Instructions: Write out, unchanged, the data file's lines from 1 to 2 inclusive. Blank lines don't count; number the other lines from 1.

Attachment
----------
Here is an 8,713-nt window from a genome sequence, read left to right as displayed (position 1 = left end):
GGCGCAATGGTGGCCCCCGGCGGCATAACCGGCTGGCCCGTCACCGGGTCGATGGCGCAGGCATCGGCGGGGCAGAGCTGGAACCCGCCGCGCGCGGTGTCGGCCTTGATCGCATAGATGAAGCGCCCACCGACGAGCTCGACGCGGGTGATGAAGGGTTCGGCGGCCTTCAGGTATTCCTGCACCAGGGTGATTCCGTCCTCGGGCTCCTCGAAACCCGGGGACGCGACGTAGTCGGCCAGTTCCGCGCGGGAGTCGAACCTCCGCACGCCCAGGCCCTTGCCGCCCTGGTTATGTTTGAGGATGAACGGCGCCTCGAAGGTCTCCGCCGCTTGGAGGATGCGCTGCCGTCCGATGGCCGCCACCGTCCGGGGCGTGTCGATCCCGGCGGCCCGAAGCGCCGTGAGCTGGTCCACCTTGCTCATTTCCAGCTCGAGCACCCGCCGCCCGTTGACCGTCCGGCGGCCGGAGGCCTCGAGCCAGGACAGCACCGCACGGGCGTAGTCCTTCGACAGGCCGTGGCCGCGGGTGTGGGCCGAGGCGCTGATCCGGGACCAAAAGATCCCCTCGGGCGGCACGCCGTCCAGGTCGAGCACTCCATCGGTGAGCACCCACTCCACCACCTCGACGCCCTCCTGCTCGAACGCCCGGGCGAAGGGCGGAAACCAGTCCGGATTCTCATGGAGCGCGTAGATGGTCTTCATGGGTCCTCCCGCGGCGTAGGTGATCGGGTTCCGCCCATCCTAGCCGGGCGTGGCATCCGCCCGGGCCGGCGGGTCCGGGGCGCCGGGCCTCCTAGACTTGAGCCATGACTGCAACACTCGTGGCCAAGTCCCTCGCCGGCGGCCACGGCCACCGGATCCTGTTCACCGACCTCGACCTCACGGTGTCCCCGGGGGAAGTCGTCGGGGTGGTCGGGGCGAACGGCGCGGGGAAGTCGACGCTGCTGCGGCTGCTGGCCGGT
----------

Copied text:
Here is an 8,713-nt window from a genome sequence, read left to right as displayed (position 1 = left end):
GGCGCAATGGTGGCCCCCGGCGGCATAACCGGCTGGCCCGTCACCGGGTCGATGGCGCAGGCATCGGCGGGGCAGAGCTGGAACCCGCCGCGCGCGGTGTCGGCCTTGATCGCATAGATGAAGCGCCCACCGACGAGCTCGACGCGGGTGATGAAGGGTTCGGCGGCCTTCAGGTATTCCTGCACCAGGGTGATTCCGTCCTCGGGCTCCTCGAAACCCGGGGACGCGACGTAGTCGGCCAGTTCCGCGCGGGAGTCGAACCTCCGCACGCCCAGGCCCTTGCCGCCCTGGTTATGTTTGAGGATGAACGGCGCCTCGAAGGTCTCCGCCGCTTGGAGGATGCGCTGCCGTCCGATGGCCGCCACCGTCCGGGGCGTGTCGATCCCGGCGGCCCGAAGCGCCGTGAGCTGGTCCACCTTGCTCATTTCCAGCTCGAGCACCCGCCGCCCGTTGACCGTCCGGCGGCCGGAGGCCTCGAGCCAGGACAGCACCGCACGGGCGTAGTCCTTCGACAGGCCGTGGCCGCGGGTGTGGGCCGAGGCGCTGATCCGGGACCAAAAGATCCCCTCGGGCGGCACGCCGTCCAGGTCGAGCACTCCATCGGTGAGCACCCACTCCACCACCTCGACGCCCTCCTGCTCGAACGCCCGGGCGAAGGGCGGAAACCAGTCCGGATTCTCATGGAGCGCGTAGATGGTCTTCATGGGTCCTCCCGCGGCGTAGGTGATCGGGTTCCGCCCATCCTAGCCGGGCGTGGCATCCGCCCGGGCCGGCGGGTCCGGGGCGCCGGGCCTCCTAGACTTGAGCCATGACTGCAACACTCGTGGCCAAGTCCCTCGCCGGCGGCCACGGCCACCGGATCCTGTTCACCGACCTCGACCTCACGGTGTCCCCGGGGGAAGTCGTCGGGGTGGTCGGGGCGAACGGCGCGGGGAAGTCGACGCTGCTGCGGCTGCTGGCCGGT